Three

 

balloons

When you turn three, maybe you can count that high.

With your fingers. Grapes on your plate. Cheerios. Green beans.

My grandson turned 3 today.  I was lucky enough to travel to Washington, DC to spend the weekend with him, his parents and his dog.

And attend…two parties.
One with his friends yesterday.
One with family today.

Whew!

Two days filled with doing his favorite things…

Climbing. Running. Jumping. Giggling. Singing. Eating. Walking. Talking. Baseball. Basketball. Shouting…

Grandma Come!

 

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Saturday Party at the Park

…Backhoes. Dump Trucks. Front Loaders. Construction Cones…everywhere!

 

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Sunday morning

 

Birthday morning visit to the National Zoo.  Lions…no tigers or bears…but monkeys, alpacas, an orangutang, cows, goats, donkeys, elephants and a gorilla family…oh my.

zoo

 

Afternoon with family from near and far. Sharing a small boy’s celebration of a third year of living life. Joyfully. Playfully. With energy to spare.

Blue eyes full of fun, love and mischief. Hints of his mother long ago, but mostly just uniquely him.

birthday 9th

 

Grampa and I fly home tomorrow.

We will look through the hundreds of photos we took.

Smile.

And sleep.

 

 

 

Flower of the Day – Birthdays & Roses

I don’t believe in ageing. I believe in forever altering one’s aspect to the sun.

Virginia Woolf

 

My contribution to Cee’s Flower of the Day Challenge today is a personal one.

These photos are from the collection:  “Favorite Flowers of My Day”…

A gift from my son 7 years ago….

They arrived fresh, bright and glorious in color.

 

birthday roses 2012

Snug in a vase.

Petals delicately layered…

birthday roses close up

…a sweet long distance Happy Birthday.

 

May photo a day challenge – Layered

 

Happy Birthday Papa

Chopsticks!

Papa showed me how to play the classic simple song. A waltz actually. On his piano.
Sitting right beside me. Just the 2 of us.
At his big old house in Cincinnati, Ohio. One warm day in the 1960’s during a rare family visit.
I was only 8 years old.  I wish it had been the first of many lessons.

Papa, my paternal grandfather, was born March 9, 1886 in Chicago, Illinois. The middle child of five.  I don’t know much about his early life except he met Grammy when passing through her small rural Tennessee town. He often traveled by train from Cincinnati, working as a lumber inspector for his brother’s company. He rented a room in my grandmother’s childhood home during stops in Graysville. He eventually won her over…and that was that!

Papa and Grammy married and raised my father and his older sister in Cincinnati, where Papa owned and operated a lumber company. No small feat for a man with only an 8th grade education.

I probably saw Papa maybe a dozen times before he died unexpectedly at the age of 78. Cincinnati was very far away from where I lived on the east coast. Visits did not happen often. The last one was a whirlwind car trip a few weeks before he died.

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Papa and me

What do I remember about Papa?

He was a short quiet man with kind brown eyes. Papa loved to put on his cap and go for long walks. Sometimes he asked me – just me! – to join him. During one of those walks, he stopped, plucked a wide blade of grass from a nearby patch and carefully positioned it between the sides of his thumbs. He pressed his thumbs together…held them up to his mouth, took a deep breath, puffed out his cheeks…and blew out…. It whistled!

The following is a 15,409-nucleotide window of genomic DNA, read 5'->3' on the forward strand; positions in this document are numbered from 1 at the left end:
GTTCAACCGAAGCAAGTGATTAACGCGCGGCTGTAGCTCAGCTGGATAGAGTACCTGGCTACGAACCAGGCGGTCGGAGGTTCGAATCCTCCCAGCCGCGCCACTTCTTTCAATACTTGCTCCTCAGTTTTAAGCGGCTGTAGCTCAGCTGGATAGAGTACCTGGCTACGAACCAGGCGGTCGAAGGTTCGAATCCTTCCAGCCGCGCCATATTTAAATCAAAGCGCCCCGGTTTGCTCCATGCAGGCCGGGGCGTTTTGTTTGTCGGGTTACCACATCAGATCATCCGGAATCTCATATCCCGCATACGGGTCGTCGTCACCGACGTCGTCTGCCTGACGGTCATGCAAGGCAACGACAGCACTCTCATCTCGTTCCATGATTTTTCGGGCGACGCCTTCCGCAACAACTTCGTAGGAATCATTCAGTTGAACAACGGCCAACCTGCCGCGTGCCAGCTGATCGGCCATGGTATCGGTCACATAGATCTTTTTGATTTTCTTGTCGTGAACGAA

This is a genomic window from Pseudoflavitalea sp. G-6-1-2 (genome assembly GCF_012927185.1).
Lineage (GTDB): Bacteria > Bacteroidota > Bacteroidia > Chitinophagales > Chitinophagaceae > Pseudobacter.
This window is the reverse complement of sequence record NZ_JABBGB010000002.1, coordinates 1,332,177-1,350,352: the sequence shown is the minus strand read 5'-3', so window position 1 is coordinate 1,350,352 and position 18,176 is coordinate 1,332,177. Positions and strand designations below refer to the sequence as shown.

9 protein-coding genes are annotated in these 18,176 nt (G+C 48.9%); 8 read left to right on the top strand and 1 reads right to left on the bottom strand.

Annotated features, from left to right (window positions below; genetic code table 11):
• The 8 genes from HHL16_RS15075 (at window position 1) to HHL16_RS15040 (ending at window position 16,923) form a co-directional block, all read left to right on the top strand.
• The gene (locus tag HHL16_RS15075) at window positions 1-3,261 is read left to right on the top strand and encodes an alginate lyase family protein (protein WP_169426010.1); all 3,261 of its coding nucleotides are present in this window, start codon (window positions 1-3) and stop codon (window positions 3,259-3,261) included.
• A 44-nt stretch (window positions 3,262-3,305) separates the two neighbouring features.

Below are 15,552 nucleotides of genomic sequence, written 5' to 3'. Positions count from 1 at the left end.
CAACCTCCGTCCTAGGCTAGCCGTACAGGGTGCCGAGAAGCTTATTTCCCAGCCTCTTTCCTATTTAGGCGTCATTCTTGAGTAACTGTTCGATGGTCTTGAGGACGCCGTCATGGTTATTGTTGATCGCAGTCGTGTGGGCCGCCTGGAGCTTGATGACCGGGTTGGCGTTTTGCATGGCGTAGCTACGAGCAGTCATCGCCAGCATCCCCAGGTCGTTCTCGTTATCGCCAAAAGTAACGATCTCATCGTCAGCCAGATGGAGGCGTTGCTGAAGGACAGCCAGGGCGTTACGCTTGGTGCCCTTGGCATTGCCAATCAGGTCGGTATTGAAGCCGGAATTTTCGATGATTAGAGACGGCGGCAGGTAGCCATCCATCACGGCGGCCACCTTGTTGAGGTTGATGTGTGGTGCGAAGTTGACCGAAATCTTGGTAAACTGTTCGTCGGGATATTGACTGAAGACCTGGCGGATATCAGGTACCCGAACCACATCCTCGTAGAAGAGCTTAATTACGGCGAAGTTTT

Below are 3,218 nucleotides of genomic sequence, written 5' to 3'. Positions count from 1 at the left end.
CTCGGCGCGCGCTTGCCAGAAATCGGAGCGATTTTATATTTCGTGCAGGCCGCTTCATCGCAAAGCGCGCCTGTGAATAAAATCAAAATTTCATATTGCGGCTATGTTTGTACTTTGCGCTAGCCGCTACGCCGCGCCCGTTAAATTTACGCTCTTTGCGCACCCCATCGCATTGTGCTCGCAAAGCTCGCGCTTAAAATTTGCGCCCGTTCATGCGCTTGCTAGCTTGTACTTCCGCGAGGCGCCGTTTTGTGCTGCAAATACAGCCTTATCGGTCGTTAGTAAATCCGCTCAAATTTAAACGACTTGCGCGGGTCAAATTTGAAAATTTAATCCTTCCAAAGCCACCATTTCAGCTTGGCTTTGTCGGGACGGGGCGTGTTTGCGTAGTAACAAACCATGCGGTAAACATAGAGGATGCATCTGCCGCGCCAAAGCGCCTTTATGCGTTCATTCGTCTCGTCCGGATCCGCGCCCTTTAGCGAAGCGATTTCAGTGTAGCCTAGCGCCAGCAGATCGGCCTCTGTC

Was this magic?
He then plucked one for me. And waited calmly until I was able to make it whistle all by myself.
I’m (obviously) still impressed all these years later.

I learned how to play chopsticks on the piano during one long…patient…lesson with him. Later, in their sunny kitchen, we’d sit across from each other by the window and play double solitaire. Or a new card game he taught me called 7Up.  At the metal table with the shiny sides and checkered formica top.

papa and me
Papa and me
circa 1958-59

Sadly our connection was short lived, but fortunately he left his loving stamp on my memory…and my heart.

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Happy Birthday Papa!

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Fishing in Tennessee

 

[ps…Papa would be thrilled to know…that coincidentally…his middle name is the same as his great great grandson’s first name…and…also coincidentally…they were both born on the 9th day of the month…]

 

Happy Birthday Oma

“Honey, I don’t care what anyone tells you – the golden years are shit for the birds!”

(My) Oma
circa 1992

Oma always told it like it was. To anyone who would listen.
One of the many things I loved about her. She got right to the point. No mind games.

And at the age of 86, that was her take on life, confined to a wheelchair in an assisted living facility near me. Her shoulders disintegrated. Knee replacements failing. Almost blind. Skin thin as tissue paper. Widowed. She was pissed. Understandably.

 

Omaformal2
Oma was my maternal grandmother.
Born and raised in Ohio.
Oldest of 2.
Self-proclaimed flapper.
Married at 22.
Mother of one.
Grandmother of 5.
Greatgrandmother of 6.
Lover of all things strawberry.
And Stouffer’s creamed chipped beef.
And “The Price is Right” & “Days of Our Lives”
And Andy Rooney’s segment on “60 Minutes.”
And…as I discovered…she loved yellow roses…just like I did.

When Oma was having a good day, she also liked to talk politics, gossip and reminisce about her childhood…

I played jacks and I loved to roller skate. Those were the only things I could do! Back in those days, the girls wore big bows in their hair. Boys and girls were in separate classrooms. Why, I remember visiting my cousins on their farm in Indiana. It was so much fun. It was a beautiful farm, too.

She would slip into the past and take me with her. I saw chickens and cows and the juicy pies set to cool on the kitchen windowsill. She spoke of her fireman father who developed crippling rheumatoid arthritis but doted on his little girl.  He spoiled me, she said with a grin.

Omaflapper2

Oma only completed the 10th grade, quitting to work full time and bring in money for her family. She loved her job as a secretary at a music/piano store in Cincinnati.  Customers came in to listen to the newest records in private listening rooms.  She was thrilled to be a part of that.

But I remember her long before the “golden years” overtook her.